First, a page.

This is the first entry on my Brocade/Lambskin Biker-Style Jacket from the Burda December 2015 issue (design 12/2015 #108B). For more information on this issue, please visit the Burda Style Back Issue Archive. The project itself was very, very intricate and time consuming. I documented it from beginning to end. In order to thoroughly address the project, I need to break it down into a multi-part series. This first article will focus on the pattern preparation, leather preparation, laying out and cutting of the pieces. I won’t go into much detail regarding the fabric preparation – this will focus primarily on working with leather.
The materials …
Burda indicates that “jacket fabrics of wool or blends” are to be used for the body (1 1/4 yards), and “leather or faux leather” for the trim (6 sq ft). For my project I knew I wanted to use a brocade roll end that I had purchased from EOS, it was a
unique weave with Laurex threads and chenille-like textured relief. The fabric itself was not a black, it was a deep gunmetal color, with a bluish tint. This fact made the choice of contrast particularly difficult. I could have gone with black lambskin, but I really wanted to use a piece of gunmetal colored glove weight lambskin that I’ve been holding on to for years. This piece couldn’t have been more than 4 sq ft. Probably less. I didn’t think I could make it work, but I was willing to try.
Preparing the pattern and cutting the leather …
So lets start with a disclaimer regarding the choice of size … I picked a size 38 because that was my “old weight” and I’m doing all kinds of psychological manipulations to keep me focused on losing the flab I’ve put on during a bad career phase … so size 38 seemed like a fair/realistic size that I could work with, especially since I already knew my Burda alterations. I took the requisite 1/2″ out of the torso length in the back, tapering into the sides, no length removed from the front and 2″ out of the sleeve length for my little T-Rex arms. I added 1/4″ seam allowances throughout the garment, except the hems.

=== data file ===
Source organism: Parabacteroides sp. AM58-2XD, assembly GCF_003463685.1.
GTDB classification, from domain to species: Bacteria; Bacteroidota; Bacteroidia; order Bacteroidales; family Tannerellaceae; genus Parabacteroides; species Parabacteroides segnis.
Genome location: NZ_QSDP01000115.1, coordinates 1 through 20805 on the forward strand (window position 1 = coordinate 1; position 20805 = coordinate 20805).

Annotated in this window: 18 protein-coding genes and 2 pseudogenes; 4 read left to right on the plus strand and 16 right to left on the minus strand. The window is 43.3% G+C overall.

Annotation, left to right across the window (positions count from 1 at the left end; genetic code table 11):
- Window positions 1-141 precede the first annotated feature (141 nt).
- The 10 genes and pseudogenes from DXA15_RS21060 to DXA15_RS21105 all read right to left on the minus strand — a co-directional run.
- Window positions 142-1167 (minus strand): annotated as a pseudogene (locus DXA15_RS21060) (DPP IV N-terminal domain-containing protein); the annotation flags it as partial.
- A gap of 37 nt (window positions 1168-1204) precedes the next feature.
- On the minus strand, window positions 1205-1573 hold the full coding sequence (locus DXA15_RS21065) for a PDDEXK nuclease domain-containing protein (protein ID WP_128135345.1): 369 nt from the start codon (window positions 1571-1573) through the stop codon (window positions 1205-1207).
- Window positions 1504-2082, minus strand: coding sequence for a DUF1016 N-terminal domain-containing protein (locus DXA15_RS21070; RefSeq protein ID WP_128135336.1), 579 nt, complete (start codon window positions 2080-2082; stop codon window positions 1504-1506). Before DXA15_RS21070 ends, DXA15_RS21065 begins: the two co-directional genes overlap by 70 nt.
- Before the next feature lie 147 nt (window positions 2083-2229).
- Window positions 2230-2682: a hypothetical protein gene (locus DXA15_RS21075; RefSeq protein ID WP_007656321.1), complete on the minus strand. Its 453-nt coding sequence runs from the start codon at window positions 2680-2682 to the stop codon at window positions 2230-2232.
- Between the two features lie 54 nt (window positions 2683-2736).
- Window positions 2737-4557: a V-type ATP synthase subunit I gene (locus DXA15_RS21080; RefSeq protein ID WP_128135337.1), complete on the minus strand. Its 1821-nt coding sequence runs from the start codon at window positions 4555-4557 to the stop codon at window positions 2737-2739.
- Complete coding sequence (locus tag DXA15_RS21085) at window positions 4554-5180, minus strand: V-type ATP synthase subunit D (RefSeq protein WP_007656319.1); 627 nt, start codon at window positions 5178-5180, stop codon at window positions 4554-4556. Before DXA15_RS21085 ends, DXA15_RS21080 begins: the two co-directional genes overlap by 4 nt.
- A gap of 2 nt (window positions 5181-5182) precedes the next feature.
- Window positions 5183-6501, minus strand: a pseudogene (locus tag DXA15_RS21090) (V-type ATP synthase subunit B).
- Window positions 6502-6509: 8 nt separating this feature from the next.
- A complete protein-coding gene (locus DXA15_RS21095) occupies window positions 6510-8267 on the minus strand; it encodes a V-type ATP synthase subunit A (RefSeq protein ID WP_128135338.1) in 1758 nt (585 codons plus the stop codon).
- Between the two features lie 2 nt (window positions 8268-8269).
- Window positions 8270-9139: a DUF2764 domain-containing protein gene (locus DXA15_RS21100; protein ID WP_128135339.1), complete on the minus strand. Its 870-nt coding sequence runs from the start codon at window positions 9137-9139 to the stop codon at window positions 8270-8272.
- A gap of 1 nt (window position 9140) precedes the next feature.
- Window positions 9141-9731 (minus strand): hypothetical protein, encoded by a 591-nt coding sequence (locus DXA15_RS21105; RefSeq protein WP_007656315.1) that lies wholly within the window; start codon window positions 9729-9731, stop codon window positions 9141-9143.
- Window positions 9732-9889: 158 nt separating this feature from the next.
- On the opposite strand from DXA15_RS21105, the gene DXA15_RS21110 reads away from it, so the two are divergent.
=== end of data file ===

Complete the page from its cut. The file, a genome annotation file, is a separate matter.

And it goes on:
Now when you are working with leather, you should make up all of your pattern pieces – including the mirror image pieces. I number them marking the original as an “A” piece, and it’s mirror image as the “B” piece. You need all of the pieces so that you can lay them out on the leather as one set, and move them around to get the most out of your hide. No two hides are alike. Some will have knicks, holes, bad print/tan spots and different texture based upon where from the animal the skin was. I try to match up the skin to an appropriate place on my garment. For example, the center hide is usually the most consistent texture. This is good for prominent areas of your garment, such as upper collar, back and front. The areas near the armpits of the hide are usually more supple. The are good for the under-collar and under-sleeve. Make sure that you have similar textures on your mirror pieces.
I found that I would be able to get ALL of the pattern pieces out of the glove leather scrap I wanted to use! Awesome! Now that I settled on the layout, I used a Sharpie to carefully trace the outer edge of the pattern pieces onto the RIGHT side of the leather. Since my leather was glove weight, I was able to use a rotary cutter to cut each piece out. Once the pieces were cut, I marked the pattern piece number on the wrong side (suede side) with a chalk pencil. I had almost nothing left of my leather scrap!
A note on interfacing and ironing leather …
Yes! You can iron leather! The only thing you have to worry about is steam … DO NOT STEAM the leather! You can iron with a fairly hot iron, and you can even interface leather, but add a precaution and sandwich your leather between two layers of brown paper if you do. This will prevent scorching or imprinting on the leather. For most other pressing, I simply use a silk organza press cloth as I work on the garment.